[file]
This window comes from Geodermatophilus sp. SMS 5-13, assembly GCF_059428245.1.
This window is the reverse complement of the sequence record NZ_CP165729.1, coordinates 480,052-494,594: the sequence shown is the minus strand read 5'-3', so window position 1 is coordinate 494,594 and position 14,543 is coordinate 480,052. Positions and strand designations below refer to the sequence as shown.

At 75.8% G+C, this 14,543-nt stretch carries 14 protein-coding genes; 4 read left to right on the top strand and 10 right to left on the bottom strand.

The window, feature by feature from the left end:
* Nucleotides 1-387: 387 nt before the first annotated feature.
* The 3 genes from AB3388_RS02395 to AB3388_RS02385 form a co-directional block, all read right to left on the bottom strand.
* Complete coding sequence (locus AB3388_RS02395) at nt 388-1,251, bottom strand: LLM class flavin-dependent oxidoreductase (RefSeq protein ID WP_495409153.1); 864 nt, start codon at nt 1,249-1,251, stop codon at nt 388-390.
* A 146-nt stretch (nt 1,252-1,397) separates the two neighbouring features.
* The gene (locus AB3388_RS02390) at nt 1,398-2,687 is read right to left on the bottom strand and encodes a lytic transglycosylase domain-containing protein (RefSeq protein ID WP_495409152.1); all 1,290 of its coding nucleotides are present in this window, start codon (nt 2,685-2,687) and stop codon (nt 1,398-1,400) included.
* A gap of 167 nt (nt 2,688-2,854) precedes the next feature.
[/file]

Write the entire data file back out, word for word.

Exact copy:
This window comes from Geodermatophilus sp. SMS 5-13, assembly GCF_059428245.1.
This window is the reverse complement of the sequence record NZ_CP165729.1, coordinates 480,052-494,594: the sequence shown is the minus strand read 5'-3', so window position 1 is coordinate 494,594 and position 14,543 is coordinate 480,052. Positions and strand designations below refer to the sequence as shown.

At 75.8% G+C, this 14,543-nt stretch carries 14 protein-coding genes; 4 read left to right on the top strand and 10 right to left on the bottom strand.

The window, feature by feature from the left end:
* Nucleotides 1-387: 387 nt before the first annotated feature.
* The 3 genes from AB3388_RS02395 to AB3388_RS02385 form a co-directional block, all read right to left on the bottom strand.
* Complete coding sequence (locus AB3388_RS02395) at nt 388-1,251, bottom strand: LLM class flavin-dependent oxidoreductase (RefSeq protein ID WP_495409153.1); 864 nt, start codon at nt 1,249-1,251, stop codon at nt 388-390.
* A 146-nt stretch (nt 1,252-1,397) separates the two neighbouring features.
* The gene (locus AB3388_RS02390) at nt 1,398-2,687 is read right to left on the bottom strand and encodes a lytic transglycosylase domain-containing protein (RefSeq protein ID WP_495409152.1); all 1,290 of its coding nucleotides are present in this window, start codon (nt 2,685-2,687) and stop codon (nt 1,398-1,400) included.
* A gap of 167 nt (nt 2,688-2,854) precedes the next feature.